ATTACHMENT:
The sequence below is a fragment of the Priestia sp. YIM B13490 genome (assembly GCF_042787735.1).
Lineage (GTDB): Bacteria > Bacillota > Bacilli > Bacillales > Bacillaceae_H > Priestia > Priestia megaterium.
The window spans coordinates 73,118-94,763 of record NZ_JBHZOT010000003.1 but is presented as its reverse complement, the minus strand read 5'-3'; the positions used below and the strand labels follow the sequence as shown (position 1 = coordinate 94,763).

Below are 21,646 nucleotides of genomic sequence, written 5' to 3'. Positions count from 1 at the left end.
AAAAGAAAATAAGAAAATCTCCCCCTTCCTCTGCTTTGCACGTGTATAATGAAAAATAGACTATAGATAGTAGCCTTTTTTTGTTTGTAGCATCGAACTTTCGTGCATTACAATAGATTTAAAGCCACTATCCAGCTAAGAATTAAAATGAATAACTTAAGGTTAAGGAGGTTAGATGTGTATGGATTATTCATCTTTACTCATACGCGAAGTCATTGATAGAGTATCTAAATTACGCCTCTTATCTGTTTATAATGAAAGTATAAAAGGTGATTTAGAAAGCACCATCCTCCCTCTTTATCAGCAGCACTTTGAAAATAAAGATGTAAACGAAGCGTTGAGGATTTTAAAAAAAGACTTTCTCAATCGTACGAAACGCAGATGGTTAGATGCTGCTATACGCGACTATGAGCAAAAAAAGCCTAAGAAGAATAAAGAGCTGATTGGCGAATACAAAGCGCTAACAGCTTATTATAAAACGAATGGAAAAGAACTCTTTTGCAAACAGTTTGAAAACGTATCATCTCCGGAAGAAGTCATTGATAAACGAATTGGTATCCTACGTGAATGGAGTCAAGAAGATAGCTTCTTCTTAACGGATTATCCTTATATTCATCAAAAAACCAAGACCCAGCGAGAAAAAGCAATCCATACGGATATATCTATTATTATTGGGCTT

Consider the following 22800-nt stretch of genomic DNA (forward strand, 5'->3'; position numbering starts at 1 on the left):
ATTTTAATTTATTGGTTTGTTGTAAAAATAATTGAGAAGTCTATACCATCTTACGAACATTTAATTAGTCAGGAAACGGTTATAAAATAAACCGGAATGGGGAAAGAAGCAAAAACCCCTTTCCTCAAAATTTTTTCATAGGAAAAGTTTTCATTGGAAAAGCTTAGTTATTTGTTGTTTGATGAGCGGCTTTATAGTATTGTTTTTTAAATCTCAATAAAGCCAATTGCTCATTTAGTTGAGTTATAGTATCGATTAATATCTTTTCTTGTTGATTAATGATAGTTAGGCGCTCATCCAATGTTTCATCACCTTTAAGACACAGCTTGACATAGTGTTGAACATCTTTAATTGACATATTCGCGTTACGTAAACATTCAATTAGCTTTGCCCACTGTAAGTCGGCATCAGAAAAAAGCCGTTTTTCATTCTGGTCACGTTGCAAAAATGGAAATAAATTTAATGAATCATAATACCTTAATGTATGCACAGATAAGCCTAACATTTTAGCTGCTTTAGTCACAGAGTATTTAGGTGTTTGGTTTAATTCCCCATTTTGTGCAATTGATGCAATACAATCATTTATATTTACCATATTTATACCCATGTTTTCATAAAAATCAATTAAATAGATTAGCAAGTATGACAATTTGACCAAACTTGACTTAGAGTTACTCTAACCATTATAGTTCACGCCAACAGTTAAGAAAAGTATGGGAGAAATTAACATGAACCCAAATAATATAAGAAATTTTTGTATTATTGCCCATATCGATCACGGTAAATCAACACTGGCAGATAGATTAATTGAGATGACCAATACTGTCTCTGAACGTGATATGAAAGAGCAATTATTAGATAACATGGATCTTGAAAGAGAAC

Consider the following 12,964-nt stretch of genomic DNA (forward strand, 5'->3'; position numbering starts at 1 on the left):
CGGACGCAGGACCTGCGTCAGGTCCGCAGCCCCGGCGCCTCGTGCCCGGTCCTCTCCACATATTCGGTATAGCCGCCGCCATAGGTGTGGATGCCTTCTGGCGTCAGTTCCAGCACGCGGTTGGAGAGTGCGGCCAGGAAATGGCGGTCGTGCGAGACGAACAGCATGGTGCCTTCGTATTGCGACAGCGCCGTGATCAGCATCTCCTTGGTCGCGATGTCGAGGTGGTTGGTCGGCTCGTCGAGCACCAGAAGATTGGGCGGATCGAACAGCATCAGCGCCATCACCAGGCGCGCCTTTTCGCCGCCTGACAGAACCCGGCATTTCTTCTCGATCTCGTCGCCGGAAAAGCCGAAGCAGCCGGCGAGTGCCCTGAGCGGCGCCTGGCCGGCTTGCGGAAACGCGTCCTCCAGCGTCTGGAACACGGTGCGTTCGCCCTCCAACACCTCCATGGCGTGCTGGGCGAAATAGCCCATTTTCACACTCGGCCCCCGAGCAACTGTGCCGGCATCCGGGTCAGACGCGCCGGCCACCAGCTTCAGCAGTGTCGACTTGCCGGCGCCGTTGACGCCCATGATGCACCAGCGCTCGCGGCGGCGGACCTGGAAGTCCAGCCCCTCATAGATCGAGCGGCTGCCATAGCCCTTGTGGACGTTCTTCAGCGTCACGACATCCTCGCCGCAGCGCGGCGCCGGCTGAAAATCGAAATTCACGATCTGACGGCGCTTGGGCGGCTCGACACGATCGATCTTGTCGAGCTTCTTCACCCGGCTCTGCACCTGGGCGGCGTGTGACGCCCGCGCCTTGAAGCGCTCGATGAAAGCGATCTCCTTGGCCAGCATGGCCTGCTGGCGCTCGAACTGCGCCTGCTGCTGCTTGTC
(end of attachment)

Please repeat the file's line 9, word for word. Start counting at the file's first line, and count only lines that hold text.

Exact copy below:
CGGACGCAGGACCTGCGTCAGGTCCGCAGCCCCGGCGCCTCGTGCCCGGTCCTCTCCACATATTCGGTATAGCCGCCGCCATAGGTGTGGATGCCTTCTGGCGTCAGTTCCAGCACGCGGTTGGAGAGTGCGGCCAGGAAATGGCGGTCGTGCGAGACGAACAGCATGGTGCCTTCGTATTGCGACAGCGCCGTGATCAGCATCTCCTTGGTCGCGATGTCGAGGTGGTTGGTCGGCTCGTCGAGCACCAGAAGATTGGGCGGATCGAACAGCATCAGCGCCATCACCAGGCGCGCCTTTTCGCCGCCTGACAGAACCCGGCATTTCTTCTCGATCTCGTCGCCGGAAAAGCCGAAGCAGCCGGCGAGTGCCCTGAGCGGCGCCTGGCCGGCTTGCGGAAACGCGTCCTCCAGCGTCTGGAACACGGTGCGTTCGCCCTCCAACACCTCCATGGCGTGCTGGGCGAAATAGCCCATTTTCACACTCGGCCCCCGAGCAACTGTGCCGGCATCCGGGTCAGACGCGCCGGCCACCAGCTTCAGCAGTGTCGACTTGCCGGCGCCGTTGACGCCCATGATGCACCAGCGCTCGCGGCGGCGGACCTGGAAGTCCAGCCCCTCATAGATCGAGCGGCTGCCATAGCCCTTGTGGACGTTCTTCAGCGTCACGACATCCTCGCCGCAGCGCGGCGCCGGCTGAAAATCGAAATTCACGATCTGACGGCGCTTGGGCGGCTCGACACGATCGATCTTGTCGAGCTTCTTCACCCGGCTCTGCACCTGGGCGGCGTGTGACGCCCGCGCCTTGAAGCGCTCGATGAAAGCGATCTCCTTGGCCAGCATGGCCTGCTGGCGCTCGAACTGCGCCTGCTGCTGCTTGTC